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South Carolina - Charleston: Azikiwe T. Chandler Interviewee [Part 1]
Dent, Thomas C.
Tom Dent interviews Azikiwe T. Chandler in Charleston, South Carolina. He talks about life in Charleston and growing up learning the history of the city. He complains that the African American community in Charleston still largely works as servers in the service based economy. Chandler lived in New York until the age of ten, where his father was involved in the Black Power Movement and he attended progressive schools. He and his younger brother Cheo were involved in the movement from a young age. They attended White schools in Pepper Hill when they moved to South Carolina, and they both experienced problems. They then moved to the Charleston peninsula, where they attended an all Black school, and their problems subsided. He talks about being culturally ostracized in Charleston when the brothers began growing dreads like their father. He wore a hat through grade school and middle school, but made an agreement with his father to stop wearing it in high school. He began facing less scrutiny, even when he moved to an integrated school for his last year of middle school. He wore his dreads with no hat for the first time on the first day at Burke High School. The community was already familiar with his father's dreads since he ran a reggae radio show and soccer club. His father recruited African American boys from the projects, showing them videos of Pelé. They are still the only African American soccer club in the city. He was nervous until someone recognized him and told him that he listened to Chandler and his father on the radio. He transferred to North Charleston High School halfway through his junior year, but only stayed for half a year before he went back to Burke, although he was accepted there too. He has decided to build an alternative Afrocentric school after his experience at Burke where students were split into different educational tracks. He wants to encourage more students to attend college, rather than grouping people into the vocational track. Chandler had been part of the gifted program in middle school, which put him on the college preparatory track in high school. He explains the advanced placement track testing program. He laments the lack of Afrocentric courses available at all-Black Burke High School. The teachers who gave him the most active encouragement were White. He thinks the Black teachers he encountered were fatigued with the system. He talks about the disciplinary system at Burke being biased in favor of the AP students. He was encouraged by his AP English teacher to attend the University of Notre Dame and he talks about his decision to attend. He is currently in his third year. If he had it to do over, he says he would go somewhere else. He feels socially repressed there. Dent talks about having made the decision to always live in places where other Black people live.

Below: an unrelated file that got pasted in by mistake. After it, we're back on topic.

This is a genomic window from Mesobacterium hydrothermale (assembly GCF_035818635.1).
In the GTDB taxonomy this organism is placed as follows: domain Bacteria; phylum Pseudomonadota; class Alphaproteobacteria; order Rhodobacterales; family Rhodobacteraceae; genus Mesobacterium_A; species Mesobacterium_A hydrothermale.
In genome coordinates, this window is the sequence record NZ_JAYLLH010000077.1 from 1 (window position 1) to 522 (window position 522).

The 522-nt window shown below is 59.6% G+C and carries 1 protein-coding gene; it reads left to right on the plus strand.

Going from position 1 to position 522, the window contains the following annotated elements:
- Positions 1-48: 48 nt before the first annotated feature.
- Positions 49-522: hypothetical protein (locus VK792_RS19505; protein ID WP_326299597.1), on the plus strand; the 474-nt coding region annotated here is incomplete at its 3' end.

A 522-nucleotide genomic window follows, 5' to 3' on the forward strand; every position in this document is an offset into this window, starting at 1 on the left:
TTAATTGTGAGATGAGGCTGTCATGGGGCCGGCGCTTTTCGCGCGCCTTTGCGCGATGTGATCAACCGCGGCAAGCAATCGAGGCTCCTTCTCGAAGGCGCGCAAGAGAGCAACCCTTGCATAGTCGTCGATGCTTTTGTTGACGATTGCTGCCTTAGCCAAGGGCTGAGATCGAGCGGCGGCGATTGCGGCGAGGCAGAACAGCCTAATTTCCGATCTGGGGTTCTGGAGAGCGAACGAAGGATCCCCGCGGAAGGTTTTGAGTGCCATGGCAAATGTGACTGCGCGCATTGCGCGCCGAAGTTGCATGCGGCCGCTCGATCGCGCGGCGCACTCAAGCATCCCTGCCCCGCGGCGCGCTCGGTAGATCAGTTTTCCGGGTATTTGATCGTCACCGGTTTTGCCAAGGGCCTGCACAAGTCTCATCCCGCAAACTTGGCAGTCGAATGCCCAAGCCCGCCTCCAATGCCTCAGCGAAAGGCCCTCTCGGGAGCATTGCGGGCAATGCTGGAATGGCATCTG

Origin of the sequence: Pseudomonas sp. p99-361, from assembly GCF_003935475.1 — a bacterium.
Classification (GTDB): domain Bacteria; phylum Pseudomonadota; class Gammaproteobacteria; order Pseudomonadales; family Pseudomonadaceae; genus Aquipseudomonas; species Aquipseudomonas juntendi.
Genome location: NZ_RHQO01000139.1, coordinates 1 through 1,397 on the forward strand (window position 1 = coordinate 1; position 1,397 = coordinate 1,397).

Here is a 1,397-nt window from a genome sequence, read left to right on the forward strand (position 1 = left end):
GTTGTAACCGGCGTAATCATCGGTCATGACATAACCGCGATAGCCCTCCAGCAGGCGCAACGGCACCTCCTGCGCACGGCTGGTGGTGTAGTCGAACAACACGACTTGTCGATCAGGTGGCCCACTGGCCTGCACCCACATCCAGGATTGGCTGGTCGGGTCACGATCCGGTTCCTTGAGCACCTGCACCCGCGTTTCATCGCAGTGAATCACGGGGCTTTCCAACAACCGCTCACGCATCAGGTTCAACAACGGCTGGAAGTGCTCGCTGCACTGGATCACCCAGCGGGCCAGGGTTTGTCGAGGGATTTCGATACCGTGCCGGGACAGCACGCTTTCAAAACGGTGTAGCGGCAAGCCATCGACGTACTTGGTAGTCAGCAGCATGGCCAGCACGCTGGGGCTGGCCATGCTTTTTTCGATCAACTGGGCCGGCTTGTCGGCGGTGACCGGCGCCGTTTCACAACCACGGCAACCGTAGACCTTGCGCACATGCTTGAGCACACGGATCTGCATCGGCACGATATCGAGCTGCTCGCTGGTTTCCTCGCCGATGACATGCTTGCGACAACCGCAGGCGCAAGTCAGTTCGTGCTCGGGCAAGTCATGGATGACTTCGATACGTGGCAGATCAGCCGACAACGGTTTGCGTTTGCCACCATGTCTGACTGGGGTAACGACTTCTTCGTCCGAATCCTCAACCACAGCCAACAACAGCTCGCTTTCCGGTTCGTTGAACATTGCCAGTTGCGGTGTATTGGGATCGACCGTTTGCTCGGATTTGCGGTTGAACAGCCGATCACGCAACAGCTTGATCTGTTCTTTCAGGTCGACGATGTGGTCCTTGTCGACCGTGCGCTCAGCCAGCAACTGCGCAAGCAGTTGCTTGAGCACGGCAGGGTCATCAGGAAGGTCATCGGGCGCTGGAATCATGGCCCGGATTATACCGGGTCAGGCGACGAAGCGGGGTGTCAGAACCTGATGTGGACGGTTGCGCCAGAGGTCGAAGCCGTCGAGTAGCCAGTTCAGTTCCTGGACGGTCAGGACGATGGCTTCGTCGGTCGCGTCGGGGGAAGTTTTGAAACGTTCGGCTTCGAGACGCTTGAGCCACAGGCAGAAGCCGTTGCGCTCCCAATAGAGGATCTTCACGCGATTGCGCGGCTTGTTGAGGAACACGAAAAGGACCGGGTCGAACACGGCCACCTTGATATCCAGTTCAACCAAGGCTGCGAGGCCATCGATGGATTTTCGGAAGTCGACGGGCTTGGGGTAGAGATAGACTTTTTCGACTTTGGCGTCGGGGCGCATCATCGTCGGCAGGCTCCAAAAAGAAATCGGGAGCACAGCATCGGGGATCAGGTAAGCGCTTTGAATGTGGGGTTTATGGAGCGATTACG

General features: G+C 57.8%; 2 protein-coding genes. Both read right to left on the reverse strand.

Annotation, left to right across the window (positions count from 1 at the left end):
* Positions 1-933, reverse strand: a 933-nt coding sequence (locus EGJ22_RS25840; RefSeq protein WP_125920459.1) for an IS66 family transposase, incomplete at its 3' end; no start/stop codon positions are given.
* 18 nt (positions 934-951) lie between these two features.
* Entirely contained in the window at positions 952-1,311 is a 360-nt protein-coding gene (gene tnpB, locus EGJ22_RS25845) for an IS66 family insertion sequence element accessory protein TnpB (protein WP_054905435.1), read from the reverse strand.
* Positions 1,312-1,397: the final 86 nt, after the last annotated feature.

Interview takes place in a restaurant with background noise.
Tulane University Digital Library
Box 147, Item 16, Side 1, Tom Dent collection, Amistad Research Center at Tulane University, New Orleans, Louisiana
Physical rights are retained by the Amistad Research Center. Copyright is retained in accordance with U.S. copyright laws.